|August 2013||Deutsche Boerse||Eurex Exchange halted trading in derivatives for one hour due to an incorrect time sync with the system clock.|
|August 2013||Direct Edge||Trading and processing shut down for symbols SPYV and TNC, leading to trade cancellations.|
|August 2013||NASDAQ OMX||Due to a connectivity issue between an exchange participant and the UTP securities information processors (SIP), trading and quote data dissemination was suspended via the SIP and all trading in all NASDAQ-listed securities was halted marketwide.|
|August 2013||Tel Aviv Stock Exchange||A typo sent Israel Corp. stock plummeting 99.9% and caused a halt in trading.|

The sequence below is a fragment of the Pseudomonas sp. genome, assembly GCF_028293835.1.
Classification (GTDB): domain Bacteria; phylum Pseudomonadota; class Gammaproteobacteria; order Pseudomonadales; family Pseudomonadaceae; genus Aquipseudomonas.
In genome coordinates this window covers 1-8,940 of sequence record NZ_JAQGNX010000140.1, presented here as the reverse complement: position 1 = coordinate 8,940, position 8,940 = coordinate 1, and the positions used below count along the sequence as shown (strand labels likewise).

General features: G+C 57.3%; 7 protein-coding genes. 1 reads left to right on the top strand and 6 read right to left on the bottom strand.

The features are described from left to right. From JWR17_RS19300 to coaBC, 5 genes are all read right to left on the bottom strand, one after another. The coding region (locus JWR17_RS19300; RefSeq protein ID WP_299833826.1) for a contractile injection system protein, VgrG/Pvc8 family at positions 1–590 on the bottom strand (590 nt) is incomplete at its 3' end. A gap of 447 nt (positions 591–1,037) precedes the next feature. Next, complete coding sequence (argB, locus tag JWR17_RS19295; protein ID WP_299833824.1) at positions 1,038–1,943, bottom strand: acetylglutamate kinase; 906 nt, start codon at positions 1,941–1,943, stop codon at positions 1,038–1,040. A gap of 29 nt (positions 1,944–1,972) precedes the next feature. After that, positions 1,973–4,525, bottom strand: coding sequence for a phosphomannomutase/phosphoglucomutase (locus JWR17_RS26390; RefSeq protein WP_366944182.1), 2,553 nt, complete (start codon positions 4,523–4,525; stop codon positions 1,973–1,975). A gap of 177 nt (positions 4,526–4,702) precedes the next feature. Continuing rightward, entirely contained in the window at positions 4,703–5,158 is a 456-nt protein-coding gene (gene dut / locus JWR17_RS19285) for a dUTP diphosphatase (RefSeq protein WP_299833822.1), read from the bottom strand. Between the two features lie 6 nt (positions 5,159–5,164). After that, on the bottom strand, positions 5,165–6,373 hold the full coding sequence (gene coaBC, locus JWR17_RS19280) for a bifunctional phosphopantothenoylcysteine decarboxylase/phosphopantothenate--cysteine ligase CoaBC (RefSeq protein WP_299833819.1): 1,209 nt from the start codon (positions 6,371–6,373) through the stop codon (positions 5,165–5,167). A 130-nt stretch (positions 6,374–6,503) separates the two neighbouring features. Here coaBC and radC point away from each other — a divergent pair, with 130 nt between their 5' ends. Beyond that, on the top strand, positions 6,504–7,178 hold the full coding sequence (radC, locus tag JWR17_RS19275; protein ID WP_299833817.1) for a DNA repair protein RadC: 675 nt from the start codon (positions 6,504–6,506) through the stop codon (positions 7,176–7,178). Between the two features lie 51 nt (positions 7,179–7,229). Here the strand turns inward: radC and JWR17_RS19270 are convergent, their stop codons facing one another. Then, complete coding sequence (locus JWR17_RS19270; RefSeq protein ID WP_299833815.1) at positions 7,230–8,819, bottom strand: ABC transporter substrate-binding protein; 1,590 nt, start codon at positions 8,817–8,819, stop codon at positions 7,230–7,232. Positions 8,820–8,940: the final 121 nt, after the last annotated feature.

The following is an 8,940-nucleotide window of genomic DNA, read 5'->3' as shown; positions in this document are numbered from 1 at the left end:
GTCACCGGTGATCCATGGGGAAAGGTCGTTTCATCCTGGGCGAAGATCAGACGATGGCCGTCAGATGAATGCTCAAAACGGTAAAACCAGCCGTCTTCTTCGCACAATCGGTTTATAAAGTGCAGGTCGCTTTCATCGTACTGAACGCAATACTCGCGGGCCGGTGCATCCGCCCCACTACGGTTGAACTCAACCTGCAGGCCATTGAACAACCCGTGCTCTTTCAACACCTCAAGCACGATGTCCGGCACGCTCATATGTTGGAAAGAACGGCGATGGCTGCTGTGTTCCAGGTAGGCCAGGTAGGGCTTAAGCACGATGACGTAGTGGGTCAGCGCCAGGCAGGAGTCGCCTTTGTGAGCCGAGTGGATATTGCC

|Historical Market Share Of Major U.S. Exchanges|
|(NYSE Floor, Arca, MKT)||(Nasdaq, PSX, BX)||(BZX, BYX)||(EDGX, EDGA)|
|*As of July 2013. N/A--Not applicable. Source: Raymond James.|
Related Criteria And Research
- The Risk Profiles At Exchanges And Clearinghouses Are Rising, June 10, 2011
- Standard & Poor's Updated Methodology For Rating Exchanges And Clearinghouses, July 10, 2006
|Primary Credit Analyst:||Olga Roman, CFA, New York (1) 212-438-5803;|
|Secondary Contacts:||Charles D Rauch, New York (1) 212-438-7401;|
|Giles Edwards, London (44) 20-7176-7014;|